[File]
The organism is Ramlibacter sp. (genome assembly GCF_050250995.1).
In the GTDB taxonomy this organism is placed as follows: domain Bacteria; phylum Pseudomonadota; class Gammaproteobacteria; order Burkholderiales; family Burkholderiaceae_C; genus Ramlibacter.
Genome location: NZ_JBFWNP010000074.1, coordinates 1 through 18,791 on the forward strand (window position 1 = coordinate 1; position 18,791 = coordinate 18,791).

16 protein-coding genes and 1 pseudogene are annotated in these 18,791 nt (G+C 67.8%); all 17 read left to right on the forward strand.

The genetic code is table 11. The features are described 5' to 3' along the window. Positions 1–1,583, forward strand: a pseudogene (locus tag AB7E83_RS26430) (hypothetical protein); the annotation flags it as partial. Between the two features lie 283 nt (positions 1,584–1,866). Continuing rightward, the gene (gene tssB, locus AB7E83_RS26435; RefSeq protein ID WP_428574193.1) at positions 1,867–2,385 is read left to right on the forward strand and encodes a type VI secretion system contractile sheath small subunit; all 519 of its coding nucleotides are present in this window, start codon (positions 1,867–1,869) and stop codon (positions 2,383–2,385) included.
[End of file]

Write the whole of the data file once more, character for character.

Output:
The organism is Ramlibacter sp. (genome assembly GCF_050250995.1).
In the GTDB taxonomy this organism is placed as follows: domain Bacteria; phylum Pseudomonadota; class Gammaproteobacteria; order Burkholderiales; family Burkholderiaceae_C; genus Ramlibacter.
Genome location: NZ_JBFWNP010000074.1, coordinates 1 through 18,791 on the forward strand (window position 1 = coordinate 1; position 18,791 = coordinate 18,791).

16 protein-coding genes and 1 pseudogene are annotated in these 18,791 nt (G+C 67.8%); all 17 read left to right on the forward strand.

The genetic code is table 11. The features are described 5' to 3' along the window. Positions 1–1,583, forward strand: a pseudogene (locus tag AB7E83_RS26430) (hypothetical protein); the annotation flags it as partial. Between the two features lie 283 nt (positions 1,584–1,866). Continuing rightward, the gene (gene tssB, locus AB7E83_RS26435; RefSeq protein ID WP_428574193.1) at positions 1,867–2,385 is read left to right on the forward strand and encodes a type VI secretion system contractile sheath small subunit; all 519 of its coding nucleotides are present in this window, start codon (positions 1,867–1,869) and stop codon (positions 2,383–2,385) included.